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dc.contributor.authorMacharia, Mukono
dc.date.accessioned2021-12-16T09:27:27Z
dc.date.available2021-12-16T09:27:27Z
dc.date.issued2021
dc.identifier.urihttp://hdl.handle.net/11071/12301
dc.descriptionSubmitted in partial fulfilment of the requirements of the Bachelor of Laws Degree, Strathmore University Law Schoolen_US
dc.description.abstractThe period leading up to the enactment of the Sexual Offences Act (hereafter SOA) were troubled times – particularly for women. As Hon. Njoki Ndung’u put it, the country was at war with sexual violence.Statistics at the time showed that between the period of 2003 and 2005, over 2,000 sexual violence offences had been reported at the Gender Violence Recovery Centre. Of these, 944 involved victims who were 15 years or younger. The objectification of women, improper deterrence mechanisms, insensitivity of law enforcement officers and judicial laxity in the punishment of sexual offenders were among the reasons given as necessitating reform to the legal framework governing sexual offences in Kenya. The system at the time; for example, classified rape and sexual assaults as crimes against morality meaning that they carried lighter sentences in comparison to offences on the person of another. The law also inadequately catered for conventional issues of the time such as the spread of HIV/AIDS and the onset of child sex tourism among other forms of sexual offences.en_US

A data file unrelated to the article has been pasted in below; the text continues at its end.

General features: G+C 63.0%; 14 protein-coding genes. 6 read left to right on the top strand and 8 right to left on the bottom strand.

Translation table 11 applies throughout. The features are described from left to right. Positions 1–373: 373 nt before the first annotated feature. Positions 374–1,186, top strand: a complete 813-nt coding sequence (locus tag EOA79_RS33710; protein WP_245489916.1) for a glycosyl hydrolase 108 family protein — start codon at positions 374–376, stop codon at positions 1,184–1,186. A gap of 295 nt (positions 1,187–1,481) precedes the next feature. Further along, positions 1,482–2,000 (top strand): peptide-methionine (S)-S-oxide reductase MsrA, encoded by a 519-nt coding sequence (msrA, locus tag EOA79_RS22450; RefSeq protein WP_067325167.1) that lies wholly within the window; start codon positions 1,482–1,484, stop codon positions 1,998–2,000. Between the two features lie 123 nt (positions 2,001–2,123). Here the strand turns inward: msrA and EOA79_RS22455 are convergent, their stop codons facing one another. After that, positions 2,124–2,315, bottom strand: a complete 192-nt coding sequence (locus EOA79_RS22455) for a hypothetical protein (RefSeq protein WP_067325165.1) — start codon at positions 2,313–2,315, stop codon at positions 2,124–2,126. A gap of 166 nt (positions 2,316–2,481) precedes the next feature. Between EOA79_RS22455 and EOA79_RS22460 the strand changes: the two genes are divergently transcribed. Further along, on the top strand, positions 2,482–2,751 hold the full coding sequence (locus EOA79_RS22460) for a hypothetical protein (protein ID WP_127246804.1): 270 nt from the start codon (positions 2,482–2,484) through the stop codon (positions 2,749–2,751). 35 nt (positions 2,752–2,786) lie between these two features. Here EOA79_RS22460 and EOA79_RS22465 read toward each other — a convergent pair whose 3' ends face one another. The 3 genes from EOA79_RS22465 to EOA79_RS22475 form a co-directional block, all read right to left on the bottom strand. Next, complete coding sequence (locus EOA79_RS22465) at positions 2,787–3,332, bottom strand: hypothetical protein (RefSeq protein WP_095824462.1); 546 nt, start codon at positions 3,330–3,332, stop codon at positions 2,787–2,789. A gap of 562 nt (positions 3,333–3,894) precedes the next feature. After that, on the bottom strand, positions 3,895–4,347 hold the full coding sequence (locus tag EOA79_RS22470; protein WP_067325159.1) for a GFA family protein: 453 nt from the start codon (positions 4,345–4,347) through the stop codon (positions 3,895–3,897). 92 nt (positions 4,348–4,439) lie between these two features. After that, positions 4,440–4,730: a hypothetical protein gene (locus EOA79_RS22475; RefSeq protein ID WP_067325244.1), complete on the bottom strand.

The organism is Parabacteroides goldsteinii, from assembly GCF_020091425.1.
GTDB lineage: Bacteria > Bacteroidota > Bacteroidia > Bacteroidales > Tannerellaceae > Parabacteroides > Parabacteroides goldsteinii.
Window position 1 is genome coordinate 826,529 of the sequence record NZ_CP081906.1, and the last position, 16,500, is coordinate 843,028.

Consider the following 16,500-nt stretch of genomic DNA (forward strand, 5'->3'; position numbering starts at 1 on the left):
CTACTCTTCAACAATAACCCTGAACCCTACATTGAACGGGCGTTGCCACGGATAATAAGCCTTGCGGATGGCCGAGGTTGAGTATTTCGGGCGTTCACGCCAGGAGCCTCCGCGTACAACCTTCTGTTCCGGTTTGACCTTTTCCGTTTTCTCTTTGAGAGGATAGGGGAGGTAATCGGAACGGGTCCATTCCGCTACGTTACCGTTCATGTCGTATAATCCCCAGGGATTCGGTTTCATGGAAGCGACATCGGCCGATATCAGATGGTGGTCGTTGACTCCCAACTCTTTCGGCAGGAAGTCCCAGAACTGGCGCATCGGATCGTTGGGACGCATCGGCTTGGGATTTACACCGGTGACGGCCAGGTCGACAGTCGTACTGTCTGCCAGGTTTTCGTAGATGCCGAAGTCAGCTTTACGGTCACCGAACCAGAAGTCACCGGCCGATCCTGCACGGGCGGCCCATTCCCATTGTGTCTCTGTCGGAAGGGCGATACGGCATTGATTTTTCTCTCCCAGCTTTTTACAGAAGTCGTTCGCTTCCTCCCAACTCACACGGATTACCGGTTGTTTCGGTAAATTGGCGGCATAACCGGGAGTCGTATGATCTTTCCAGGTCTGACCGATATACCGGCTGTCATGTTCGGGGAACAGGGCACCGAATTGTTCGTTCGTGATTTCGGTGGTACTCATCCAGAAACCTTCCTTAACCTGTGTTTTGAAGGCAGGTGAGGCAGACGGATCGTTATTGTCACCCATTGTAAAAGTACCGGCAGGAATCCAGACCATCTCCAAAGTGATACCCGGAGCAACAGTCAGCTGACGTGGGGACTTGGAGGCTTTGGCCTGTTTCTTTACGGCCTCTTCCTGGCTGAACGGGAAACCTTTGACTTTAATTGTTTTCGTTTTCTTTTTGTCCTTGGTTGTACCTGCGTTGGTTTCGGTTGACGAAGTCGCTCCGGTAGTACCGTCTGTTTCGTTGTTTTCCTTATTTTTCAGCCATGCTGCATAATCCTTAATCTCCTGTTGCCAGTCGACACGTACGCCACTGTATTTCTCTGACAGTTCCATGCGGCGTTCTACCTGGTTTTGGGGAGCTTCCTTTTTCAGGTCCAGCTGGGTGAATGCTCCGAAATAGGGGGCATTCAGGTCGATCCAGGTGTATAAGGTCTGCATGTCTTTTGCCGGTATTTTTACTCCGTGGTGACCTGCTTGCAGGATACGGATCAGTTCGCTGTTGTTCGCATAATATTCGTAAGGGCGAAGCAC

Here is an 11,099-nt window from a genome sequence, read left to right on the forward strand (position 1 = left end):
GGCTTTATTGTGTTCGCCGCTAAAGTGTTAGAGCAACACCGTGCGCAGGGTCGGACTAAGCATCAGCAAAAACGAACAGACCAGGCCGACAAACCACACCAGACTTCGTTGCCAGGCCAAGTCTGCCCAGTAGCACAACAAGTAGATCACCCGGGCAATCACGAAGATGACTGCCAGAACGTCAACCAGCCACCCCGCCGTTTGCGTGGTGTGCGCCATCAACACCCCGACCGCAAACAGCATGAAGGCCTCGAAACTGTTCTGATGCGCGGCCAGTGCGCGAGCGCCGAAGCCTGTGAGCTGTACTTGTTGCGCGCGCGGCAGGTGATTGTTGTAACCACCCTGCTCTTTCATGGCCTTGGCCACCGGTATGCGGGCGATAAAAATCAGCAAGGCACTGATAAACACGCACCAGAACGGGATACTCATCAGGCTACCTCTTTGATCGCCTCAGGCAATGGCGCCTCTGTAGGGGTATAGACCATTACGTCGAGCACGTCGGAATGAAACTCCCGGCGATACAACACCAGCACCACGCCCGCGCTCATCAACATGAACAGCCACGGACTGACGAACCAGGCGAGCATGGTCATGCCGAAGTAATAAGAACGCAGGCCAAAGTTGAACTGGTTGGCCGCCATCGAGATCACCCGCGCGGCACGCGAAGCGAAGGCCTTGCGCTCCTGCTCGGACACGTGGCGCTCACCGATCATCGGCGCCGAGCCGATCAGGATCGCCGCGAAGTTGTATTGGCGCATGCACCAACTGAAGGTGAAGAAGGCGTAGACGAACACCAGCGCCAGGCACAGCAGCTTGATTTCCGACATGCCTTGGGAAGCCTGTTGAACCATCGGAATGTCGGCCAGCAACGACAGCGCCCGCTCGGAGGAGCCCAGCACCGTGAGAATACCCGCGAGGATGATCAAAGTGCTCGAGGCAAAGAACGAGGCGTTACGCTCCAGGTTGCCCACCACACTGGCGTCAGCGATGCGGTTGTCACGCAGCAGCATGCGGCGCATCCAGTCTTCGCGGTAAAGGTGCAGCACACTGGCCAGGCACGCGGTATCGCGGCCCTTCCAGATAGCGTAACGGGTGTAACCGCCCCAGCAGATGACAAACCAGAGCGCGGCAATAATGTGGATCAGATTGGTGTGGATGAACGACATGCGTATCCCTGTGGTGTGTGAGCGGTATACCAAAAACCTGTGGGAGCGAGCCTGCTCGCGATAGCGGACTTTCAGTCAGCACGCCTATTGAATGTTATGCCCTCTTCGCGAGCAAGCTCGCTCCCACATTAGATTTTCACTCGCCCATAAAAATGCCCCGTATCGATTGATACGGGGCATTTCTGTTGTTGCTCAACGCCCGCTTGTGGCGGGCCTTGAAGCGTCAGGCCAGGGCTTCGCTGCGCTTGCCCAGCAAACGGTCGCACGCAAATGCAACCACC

dc.language.isoenen_US
dc.publisherStrathmore Universityen_US
dc.titleRomeo and Juliet laws: Protecting Kenya’s consenting adolescentsen_US
dc.typeUndergraduate projecten_US


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